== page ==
Review: The Distraction Trap by Frances Booth

The Distraction Trap is a helpful practical guide to the problem of digital distraction.

“How to Focus in a Digital World”

I happened across The Distraction Trap in my local library and the title caught my attention: it promises answers to the main problem I am trying to tackle with this blog: how to focus when we are constantly dealing with digital distractions.

I really appreciated the cover. Three letters from the word “distraction” are shown in focus through a lens while the rest of the word is slightly out of focus. The three focused letters spell “act”. I interpreted this in two ways. Distraction means we are passively responding instead of taking intentional action: distraction stops us from acting. We also have to act in order to confront our distraction problem. And here is a book that promises to help us do that.

It is very much a practical book. It is reasonably short at 204 pages. Each chapter ends with a quick recap to help re-visit at after the first read. There are exercises, and questionnaires, with space to fill in your answers (if you’re not using the library copy!)

Even the way the book is written is practical: there is little original here, with most of the tips or exercises taken from other books, studies, and blogs such as Zen Habits. But it’s a good compilation, fully referenced up in case you want to explore in more detail.

Early chapters explain the problem of distraction, which is probably fairly clear to anyone who’s ever been annoyed by people checking their phones at dinner, but it’s worth going into some depth to see the full extent of the problem. I particularly enjoyed the identification of “journeying time” as valuable thinking time – when we could “gaze out of the window and just think” – but these days is too easy to fill with digital distractions.

The book then moves onto the more practical and personal, with a chapter aiming to assess your level of digital distraction. This includes an Internet addiction test, which although slightly dated was interesting to take. I scored 47 (scored from 20 to 100). This score indicated the following: “You are experiencing frequent problems because of the Internet. You should consider their full impact on your life”. I was some way off being a complete addict (scores above 80). I tried this test on some family members. My parents both scored significantly lower (barely any signs of Internet addiction) but my sister had a similar score to me. It seems Millennials have a problem!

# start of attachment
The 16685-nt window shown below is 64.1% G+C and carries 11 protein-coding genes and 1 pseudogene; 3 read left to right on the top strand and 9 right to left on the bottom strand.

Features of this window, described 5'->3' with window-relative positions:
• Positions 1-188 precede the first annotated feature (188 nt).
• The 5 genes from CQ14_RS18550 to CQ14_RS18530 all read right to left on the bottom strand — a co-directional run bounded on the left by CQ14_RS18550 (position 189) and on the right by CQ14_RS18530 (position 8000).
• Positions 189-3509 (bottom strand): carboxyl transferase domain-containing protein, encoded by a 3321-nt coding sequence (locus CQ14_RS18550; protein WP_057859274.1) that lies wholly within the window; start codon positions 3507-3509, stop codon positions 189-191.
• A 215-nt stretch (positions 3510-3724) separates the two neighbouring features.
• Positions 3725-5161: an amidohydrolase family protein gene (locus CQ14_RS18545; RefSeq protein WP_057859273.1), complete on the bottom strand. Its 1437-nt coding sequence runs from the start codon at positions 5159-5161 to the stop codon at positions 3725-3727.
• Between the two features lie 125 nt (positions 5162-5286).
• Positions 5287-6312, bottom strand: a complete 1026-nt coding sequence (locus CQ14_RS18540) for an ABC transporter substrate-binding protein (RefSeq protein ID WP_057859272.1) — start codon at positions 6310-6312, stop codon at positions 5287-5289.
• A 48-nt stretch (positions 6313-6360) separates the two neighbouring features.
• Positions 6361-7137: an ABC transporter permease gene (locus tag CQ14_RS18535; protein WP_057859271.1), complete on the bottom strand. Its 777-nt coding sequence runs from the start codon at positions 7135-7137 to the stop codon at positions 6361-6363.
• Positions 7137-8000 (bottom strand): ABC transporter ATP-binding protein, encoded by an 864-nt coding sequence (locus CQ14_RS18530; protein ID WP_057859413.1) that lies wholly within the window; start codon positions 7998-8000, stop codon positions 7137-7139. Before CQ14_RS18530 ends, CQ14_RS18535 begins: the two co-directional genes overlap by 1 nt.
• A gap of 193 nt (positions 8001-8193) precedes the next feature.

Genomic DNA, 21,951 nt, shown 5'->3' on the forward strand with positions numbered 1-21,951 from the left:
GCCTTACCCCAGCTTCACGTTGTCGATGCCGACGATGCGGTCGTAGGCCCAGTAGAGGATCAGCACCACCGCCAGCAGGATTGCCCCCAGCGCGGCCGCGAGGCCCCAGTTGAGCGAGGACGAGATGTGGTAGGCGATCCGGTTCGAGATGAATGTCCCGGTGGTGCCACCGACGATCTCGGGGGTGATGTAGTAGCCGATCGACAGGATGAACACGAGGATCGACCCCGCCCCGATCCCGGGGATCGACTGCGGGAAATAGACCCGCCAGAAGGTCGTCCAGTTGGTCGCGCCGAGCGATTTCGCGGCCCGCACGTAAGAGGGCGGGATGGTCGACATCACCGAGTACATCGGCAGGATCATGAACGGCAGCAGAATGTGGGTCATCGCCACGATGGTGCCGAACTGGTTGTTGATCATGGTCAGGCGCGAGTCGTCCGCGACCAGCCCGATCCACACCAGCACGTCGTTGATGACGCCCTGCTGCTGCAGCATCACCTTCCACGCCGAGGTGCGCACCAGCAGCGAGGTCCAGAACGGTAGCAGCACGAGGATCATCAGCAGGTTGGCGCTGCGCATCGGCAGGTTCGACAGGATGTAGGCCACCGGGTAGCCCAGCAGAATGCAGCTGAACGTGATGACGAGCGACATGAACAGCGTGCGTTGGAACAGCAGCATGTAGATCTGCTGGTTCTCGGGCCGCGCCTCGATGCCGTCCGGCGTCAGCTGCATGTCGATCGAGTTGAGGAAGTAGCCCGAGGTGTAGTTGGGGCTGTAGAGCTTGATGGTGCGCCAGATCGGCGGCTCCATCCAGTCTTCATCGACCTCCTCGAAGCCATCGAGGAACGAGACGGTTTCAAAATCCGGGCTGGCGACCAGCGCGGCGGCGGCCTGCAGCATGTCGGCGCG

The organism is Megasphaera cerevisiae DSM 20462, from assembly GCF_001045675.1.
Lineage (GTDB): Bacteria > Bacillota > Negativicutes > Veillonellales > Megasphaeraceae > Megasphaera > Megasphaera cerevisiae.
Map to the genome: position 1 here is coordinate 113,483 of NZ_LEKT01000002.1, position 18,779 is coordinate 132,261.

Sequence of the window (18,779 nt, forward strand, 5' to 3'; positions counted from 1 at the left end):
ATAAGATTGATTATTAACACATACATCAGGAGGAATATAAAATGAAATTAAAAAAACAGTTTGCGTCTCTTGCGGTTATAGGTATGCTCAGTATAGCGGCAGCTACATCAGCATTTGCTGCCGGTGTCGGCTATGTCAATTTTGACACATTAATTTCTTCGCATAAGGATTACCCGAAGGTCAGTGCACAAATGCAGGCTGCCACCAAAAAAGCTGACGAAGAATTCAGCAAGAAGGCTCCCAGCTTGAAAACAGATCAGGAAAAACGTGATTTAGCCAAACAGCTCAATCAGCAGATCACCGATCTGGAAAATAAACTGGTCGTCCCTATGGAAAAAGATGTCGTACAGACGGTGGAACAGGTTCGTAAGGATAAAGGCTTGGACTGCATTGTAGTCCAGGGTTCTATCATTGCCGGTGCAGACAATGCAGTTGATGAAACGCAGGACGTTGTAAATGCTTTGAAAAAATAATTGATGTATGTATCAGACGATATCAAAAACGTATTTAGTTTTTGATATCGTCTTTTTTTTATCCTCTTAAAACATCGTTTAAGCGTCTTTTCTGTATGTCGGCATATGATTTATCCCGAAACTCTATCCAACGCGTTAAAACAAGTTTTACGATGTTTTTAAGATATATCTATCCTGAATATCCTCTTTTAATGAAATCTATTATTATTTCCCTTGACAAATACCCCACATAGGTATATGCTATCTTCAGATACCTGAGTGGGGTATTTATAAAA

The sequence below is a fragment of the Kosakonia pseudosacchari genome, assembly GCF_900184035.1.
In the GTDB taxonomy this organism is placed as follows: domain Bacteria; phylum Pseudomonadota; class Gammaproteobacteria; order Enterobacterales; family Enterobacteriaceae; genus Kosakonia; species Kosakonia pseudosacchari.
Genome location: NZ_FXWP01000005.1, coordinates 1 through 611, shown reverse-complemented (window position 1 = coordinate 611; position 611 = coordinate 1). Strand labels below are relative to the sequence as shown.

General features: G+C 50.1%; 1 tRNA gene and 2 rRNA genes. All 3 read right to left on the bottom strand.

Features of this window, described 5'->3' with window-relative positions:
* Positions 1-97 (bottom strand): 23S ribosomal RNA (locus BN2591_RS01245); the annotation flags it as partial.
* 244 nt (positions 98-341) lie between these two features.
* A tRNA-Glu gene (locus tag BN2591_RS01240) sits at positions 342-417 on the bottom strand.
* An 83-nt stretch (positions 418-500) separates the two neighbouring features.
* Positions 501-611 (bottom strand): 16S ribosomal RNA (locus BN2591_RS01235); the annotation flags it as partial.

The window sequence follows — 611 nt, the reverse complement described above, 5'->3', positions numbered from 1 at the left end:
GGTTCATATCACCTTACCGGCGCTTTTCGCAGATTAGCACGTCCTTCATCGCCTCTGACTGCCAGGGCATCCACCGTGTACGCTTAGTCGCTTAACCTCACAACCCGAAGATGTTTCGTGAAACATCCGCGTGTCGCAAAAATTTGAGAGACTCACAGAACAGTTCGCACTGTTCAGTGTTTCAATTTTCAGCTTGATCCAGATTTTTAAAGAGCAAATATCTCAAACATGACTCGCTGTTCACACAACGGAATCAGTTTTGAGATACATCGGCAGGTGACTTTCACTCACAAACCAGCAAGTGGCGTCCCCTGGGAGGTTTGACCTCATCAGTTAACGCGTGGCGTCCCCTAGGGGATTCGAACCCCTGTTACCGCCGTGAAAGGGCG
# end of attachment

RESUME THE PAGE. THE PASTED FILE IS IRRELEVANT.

The Distraction Trap suggests you’ll see large amounts of progress as you read each chapter. In reality, progress takes time, so unless you are reading over a number of months you’ll probably need to re-read at least once to make that progress. In this respect a checklist would have helped as the practical steps to try are not spread evenly throughout the book, but some contain more than others.

Overall this is a good practical guide, particularly for those who have just become aware that they have a digital distraction problem.

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About the author Justin Emery

Founder and editor of A software developer by profession, Justin's education and experience in technology may inform his writing, but he writes as an everyday user of technology, just like you.

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